Pensioners are not a separate species, and
poor pensioners are simply those who
forgot to save when they were young. Very,
very few of them have been destitute all their
We teach children that if they eat
their candy today, they can't have it
tomorrow. It seems that some have not
learned this basic lesson.
I think that the Government's strategy to target the poorest pensioners is correct although they need to give more help to a broader range of people. No one should be denied the basic amount that they need to live on in decency and security in their old age. Pensions, and indeed child benefit should be means tested so that the money is not wasted on those who don't need it.
David K, England
The proportion of pensioners to those still in employment increases year on year as people live longer and retire earlier. The money has to run out soon and then we may have to re-think the way we work and when we retire. If this had been done years ago then we would not be in the mess we are in now.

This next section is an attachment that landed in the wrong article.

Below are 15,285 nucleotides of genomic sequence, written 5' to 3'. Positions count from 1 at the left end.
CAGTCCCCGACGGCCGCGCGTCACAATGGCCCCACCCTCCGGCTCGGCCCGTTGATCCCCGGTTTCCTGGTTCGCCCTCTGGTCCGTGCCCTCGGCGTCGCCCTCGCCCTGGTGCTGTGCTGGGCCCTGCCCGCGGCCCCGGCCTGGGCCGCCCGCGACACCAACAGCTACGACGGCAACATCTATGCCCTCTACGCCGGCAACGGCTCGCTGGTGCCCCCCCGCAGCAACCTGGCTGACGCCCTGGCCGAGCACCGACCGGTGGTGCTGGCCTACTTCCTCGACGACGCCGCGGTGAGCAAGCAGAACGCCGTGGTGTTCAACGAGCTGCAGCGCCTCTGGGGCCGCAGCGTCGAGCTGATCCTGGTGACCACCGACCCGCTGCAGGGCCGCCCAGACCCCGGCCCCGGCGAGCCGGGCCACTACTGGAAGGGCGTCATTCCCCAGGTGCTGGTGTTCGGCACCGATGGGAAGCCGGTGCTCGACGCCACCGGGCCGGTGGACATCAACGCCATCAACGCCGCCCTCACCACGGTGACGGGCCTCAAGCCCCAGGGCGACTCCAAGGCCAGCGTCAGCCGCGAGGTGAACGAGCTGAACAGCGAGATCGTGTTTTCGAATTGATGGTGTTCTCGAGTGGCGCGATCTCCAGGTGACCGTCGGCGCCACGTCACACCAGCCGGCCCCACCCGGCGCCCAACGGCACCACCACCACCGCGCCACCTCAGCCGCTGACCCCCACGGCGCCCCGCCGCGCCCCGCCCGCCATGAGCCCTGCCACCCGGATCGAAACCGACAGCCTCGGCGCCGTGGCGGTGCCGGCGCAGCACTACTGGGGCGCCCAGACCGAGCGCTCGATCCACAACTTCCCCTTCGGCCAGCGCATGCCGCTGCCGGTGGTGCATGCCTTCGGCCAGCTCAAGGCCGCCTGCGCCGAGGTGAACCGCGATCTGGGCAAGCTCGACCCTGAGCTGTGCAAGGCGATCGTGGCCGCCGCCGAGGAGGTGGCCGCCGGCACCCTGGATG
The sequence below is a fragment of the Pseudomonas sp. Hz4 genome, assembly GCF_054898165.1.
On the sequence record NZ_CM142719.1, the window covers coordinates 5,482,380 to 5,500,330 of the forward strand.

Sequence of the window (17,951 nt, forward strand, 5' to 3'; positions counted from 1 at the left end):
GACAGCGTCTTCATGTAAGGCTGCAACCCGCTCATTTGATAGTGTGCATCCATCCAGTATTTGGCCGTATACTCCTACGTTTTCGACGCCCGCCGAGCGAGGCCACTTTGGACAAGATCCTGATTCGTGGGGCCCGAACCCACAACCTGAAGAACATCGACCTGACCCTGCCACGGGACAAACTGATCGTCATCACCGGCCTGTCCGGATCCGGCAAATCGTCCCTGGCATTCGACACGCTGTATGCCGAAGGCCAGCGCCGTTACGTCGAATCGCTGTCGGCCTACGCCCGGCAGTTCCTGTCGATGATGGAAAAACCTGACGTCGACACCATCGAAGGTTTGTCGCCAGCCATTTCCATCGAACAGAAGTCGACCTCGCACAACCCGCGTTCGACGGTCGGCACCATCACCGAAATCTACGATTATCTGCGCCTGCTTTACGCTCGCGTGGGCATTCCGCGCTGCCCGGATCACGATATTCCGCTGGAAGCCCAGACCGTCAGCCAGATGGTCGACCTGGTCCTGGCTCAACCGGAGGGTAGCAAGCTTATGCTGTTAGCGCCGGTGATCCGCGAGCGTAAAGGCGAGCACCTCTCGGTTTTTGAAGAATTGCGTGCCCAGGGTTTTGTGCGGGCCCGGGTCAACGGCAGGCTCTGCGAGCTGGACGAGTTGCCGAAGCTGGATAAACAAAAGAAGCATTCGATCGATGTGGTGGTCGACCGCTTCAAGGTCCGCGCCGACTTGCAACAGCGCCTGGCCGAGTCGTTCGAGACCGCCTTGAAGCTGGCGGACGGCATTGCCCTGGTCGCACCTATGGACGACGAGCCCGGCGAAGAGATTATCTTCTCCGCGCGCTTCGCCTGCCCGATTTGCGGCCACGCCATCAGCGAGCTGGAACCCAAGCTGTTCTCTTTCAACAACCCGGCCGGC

National Insurance contributions should be retained, but managed by, say, the Bank of England (as are interest rates). Some things are too important to be left to politicians, especially if they can be turned into a war chest.
Only the most heartless of people would not sympathise with the wretched financial predicament of elderly people who must rely on the state pension. We should do more to improve their situation. However, in the long term we must replace the current underfunded system of National Insurance with a proper funded system with compulsory deductions into personal pension funds from people's pay packets, supplement by an adequate state-funded scheme for those who are too poor to contribute. This is the approach that has been adopted in Australia and is the only feasible means of addressing the demographic pressures of an enlarging, retired population and falling birth-rate.
Why do UK ex-pats have to be penalised by having their pensions frozen at the time they receive them? Most of us have worked hard all our lives and are 'rewarded' by a succession of stingy governments. Also many of us are ex-service men and women. This situation does not apply in the States so why Canada?